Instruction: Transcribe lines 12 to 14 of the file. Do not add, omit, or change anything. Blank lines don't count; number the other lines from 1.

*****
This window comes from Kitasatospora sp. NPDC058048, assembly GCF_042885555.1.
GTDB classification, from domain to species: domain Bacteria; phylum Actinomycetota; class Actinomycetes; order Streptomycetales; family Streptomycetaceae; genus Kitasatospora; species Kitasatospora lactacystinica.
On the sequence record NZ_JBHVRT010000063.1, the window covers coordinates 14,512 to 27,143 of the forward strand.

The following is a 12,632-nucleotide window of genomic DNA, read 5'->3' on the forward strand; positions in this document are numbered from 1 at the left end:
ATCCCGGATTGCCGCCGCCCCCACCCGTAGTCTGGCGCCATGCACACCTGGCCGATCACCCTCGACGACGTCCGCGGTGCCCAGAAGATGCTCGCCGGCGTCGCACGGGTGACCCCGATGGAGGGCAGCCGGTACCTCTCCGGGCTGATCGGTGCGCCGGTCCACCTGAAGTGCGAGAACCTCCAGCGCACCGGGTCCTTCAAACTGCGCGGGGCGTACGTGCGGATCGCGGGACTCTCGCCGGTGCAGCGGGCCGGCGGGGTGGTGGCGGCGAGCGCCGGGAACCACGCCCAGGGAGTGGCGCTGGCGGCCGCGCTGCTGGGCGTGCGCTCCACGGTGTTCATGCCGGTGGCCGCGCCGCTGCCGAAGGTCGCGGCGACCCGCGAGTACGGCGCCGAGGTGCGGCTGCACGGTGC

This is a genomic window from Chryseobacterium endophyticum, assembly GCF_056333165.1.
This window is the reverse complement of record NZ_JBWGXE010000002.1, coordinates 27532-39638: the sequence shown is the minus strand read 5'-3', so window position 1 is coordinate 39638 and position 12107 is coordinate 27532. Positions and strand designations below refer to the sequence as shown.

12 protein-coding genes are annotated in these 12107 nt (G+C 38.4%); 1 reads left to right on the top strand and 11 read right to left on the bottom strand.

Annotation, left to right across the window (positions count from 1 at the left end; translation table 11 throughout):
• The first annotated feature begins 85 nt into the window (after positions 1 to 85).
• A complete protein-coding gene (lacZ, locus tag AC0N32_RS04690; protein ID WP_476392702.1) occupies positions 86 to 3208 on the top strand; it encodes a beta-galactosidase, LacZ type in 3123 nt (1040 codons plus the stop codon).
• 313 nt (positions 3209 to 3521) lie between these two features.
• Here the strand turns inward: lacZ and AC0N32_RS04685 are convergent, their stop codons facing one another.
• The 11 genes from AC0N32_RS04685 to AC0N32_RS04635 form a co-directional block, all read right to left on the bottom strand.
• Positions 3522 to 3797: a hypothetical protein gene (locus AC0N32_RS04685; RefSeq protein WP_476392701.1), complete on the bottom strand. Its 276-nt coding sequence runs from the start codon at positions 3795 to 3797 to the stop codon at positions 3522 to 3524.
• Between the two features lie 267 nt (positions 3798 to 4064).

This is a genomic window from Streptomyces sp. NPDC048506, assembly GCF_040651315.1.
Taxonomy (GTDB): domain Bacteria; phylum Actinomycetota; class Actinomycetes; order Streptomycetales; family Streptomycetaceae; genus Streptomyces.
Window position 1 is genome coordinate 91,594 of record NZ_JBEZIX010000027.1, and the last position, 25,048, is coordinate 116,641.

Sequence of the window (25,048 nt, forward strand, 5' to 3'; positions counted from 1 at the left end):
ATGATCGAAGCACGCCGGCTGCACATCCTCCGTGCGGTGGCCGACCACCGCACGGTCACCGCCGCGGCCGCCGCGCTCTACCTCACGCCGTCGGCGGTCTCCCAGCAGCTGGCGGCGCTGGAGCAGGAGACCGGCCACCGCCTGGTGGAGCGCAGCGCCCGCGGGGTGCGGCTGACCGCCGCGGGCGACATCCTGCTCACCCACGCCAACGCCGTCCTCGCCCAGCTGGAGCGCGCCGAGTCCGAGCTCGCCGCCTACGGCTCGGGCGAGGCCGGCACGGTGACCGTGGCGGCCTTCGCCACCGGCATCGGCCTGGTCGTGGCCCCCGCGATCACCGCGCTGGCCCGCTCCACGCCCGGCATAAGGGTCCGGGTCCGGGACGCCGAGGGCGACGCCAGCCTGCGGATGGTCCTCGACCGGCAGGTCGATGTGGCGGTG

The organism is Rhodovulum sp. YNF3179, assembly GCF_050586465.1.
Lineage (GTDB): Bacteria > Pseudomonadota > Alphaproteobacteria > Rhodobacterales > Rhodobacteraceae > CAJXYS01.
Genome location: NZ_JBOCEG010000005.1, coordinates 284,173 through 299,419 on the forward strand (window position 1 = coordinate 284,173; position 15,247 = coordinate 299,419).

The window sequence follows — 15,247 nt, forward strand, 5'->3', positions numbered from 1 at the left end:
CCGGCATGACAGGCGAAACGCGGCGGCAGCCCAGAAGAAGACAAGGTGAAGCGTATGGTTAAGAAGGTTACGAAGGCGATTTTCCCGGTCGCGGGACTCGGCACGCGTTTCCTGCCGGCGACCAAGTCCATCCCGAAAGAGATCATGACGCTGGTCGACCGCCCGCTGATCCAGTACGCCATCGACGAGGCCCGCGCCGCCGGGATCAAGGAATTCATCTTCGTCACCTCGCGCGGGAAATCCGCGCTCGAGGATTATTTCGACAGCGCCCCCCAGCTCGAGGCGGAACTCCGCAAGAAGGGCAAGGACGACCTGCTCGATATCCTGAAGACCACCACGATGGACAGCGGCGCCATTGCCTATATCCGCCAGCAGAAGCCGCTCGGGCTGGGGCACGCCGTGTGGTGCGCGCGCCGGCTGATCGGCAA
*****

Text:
• 313 nt (positions 3209 to 3521) lie between these two features.
• Here the strand turns inward: lacZ and AC0N32_RS04685 are convergent, their stop codons facing one another.
• The 11 genes from AC0N32_RS04685 to AC0N32_RS04635 form a co-directional block, all read right to left on the bottom strand.